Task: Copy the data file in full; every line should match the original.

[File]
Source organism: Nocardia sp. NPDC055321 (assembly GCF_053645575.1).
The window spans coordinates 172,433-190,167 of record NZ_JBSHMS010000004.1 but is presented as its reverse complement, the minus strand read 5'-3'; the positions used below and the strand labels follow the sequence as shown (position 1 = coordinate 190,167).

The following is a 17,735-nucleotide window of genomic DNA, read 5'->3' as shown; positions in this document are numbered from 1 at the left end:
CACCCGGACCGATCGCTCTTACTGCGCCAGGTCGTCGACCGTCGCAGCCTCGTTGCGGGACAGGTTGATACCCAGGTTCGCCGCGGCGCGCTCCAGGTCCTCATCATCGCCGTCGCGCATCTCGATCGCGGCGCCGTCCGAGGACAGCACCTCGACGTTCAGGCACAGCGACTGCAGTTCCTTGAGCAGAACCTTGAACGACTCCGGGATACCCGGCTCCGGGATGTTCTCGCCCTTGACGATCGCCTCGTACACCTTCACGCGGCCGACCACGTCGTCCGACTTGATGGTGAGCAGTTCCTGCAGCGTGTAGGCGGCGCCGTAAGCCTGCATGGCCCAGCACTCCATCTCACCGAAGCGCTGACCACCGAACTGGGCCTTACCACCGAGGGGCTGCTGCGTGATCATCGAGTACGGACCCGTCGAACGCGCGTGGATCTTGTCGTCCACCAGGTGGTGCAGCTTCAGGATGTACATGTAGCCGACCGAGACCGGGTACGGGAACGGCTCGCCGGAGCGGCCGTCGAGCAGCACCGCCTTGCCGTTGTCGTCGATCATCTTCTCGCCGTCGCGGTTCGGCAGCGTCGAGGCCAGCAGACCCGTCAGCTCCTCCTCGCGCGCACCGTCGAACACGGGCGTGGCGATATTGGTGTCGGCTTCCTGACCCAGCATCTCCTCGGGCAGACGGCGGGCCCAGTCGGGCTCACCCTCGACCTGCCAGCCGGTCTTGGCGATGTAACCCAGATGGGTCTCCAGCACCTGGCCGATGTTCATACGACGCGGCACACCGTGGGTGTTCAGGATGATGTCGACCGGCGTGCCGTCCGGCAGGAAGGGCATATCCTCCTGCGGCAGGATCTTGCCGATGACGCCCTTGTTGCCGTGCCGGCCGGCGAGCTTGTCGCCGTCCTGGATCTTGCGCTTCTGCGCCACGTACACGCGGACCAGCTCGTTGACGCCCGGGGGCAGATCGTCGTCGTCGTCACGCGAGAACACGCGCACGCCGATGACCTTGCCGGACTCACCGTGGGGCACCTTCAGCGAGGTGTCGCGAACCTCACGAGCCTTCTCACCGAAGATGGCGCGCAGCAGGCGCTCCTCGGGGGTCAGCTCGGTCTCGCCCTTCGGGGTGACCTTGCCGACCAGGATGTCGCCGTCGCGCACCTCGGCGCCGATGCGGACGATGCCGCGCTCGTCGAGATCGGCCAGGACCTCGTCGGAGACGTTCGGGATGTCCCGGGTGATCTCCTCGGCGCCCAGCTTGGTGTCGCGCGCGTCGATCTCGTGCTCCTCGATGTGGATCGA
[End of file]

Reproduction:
Source organism: Nocardia sp. NPDC055321 (assembly GCF_053645575.1).
The window spans coordinates 172,433-190,167 of record NZ_JBSHMS010000004.1 but is presented as its reverse complement, the minus strand read 5'-3'; the positions used below and the strand labels follow the sequence as shown (position 1 = coordinate 190,167).

The following is a 17,735-nucleotide window of genomic DNA, read 5'->3' as shown; positions in this document are numbered from 1 at the left end:
CACCCGGACCGATCGCTCTTACTGCGCCAGGTCGTCGACCGTCGCAGCCTCGTTGCGGGACAGGTTGATACCCAGGTTCGCCGCGGCGCGCTCCAGGTCCTCATCATCGCCGTCGCGCATCTCGATCGCGGCGCCGTCCGAGGACAGCACCTCGACGTTCAGGCACAGCGACTGCAGTTCCTTGAGCAGAACCTTGAACGACTCCGGGATACCCGGCTCCGGGATGTTCTCGCCCTTGACGATCGCCTCGTACACCTTCACGCGGCCGACCACGTCGTCCGACTTGATGGTGAGCAGTTCCTGCAGCGTGTAGGCGGCGCCGTAAGCCTGCATGGCCCAGCACTCCATCTCACCGAAGCGCTGACCACCGAACTGGGCCTTACCACCGAGGGGCTGCTGCGTGATCATCGAGTACGGACCCGTCGAACGCGCGTGGATCTTGTCGTCCACCAGGTGGTGCAGCTTCAGGATGTACATGTAGCCGACCGAGACCGGGTACGGGAACGGCTCGCCGGAGCGGCCGTCGAGCAGCACCGCCTTGCCGTTGTCGTCGATCATCTTCTCGCCGTCGCGGTTCGGCAGCGTCGAGGCCAGCAGACCCGTCAGCTCCTCCTCGCGCGCACCGTCGAACACGGGCGTGGCGATATTGGTGTCGGCTTCCTGACCCAGCATCTCCTCGGGCAGACGGCGGGCCCAGTCGGGCTCACCCTCGACCTGCCAGCCGGTCTTGGCGATGTAACCCAGATGGGTCTCCAGCACCTGGCCGATGTTCATACGACGCGGCACACCGTGGGTGTTCAGGATGATGTCGACCGGCGTGCCGTCCGGCAGGAAGGGCATATCCTCCTGCGGCAGGATCTTGCCGATGACGCCCTTGTTGCCGTGCCGGCCGGCGAGCTTGTCGCCGTCCTGGATCTTGCGCTTCTGCGCCACGTACACGCGGACCAGCTCGTTGACGCCCGGGGGCAGATCGTCGTCGTCGTCACGCGAGAACACGCGCACGCCGATGACCTTGCCGGACTCACCGTGGGGCACCTTCAGCGAGGTGTCGCGAACCTCACGAGCCTTCTCACCGAAGATGGCGCGCAGCAGGCGCTCCTCGGGGGTCAGCTCGGTCTCGCCCTTCGGGGTGACCTTGCCGACCAGGATGTCGCCGTCGCGCACCTCGGCGCCGATGCGGACGATGCCGCGCTCGTCGAGATCGGCCAGGACCTCGTCGGAGACGTTCGGGATGTCCCGGGTGATCTCCTCGGCGCCCAGCTTGGTGTCGCGCGCGTCGATCTCGTGCTCCTCGATGTGGATCGA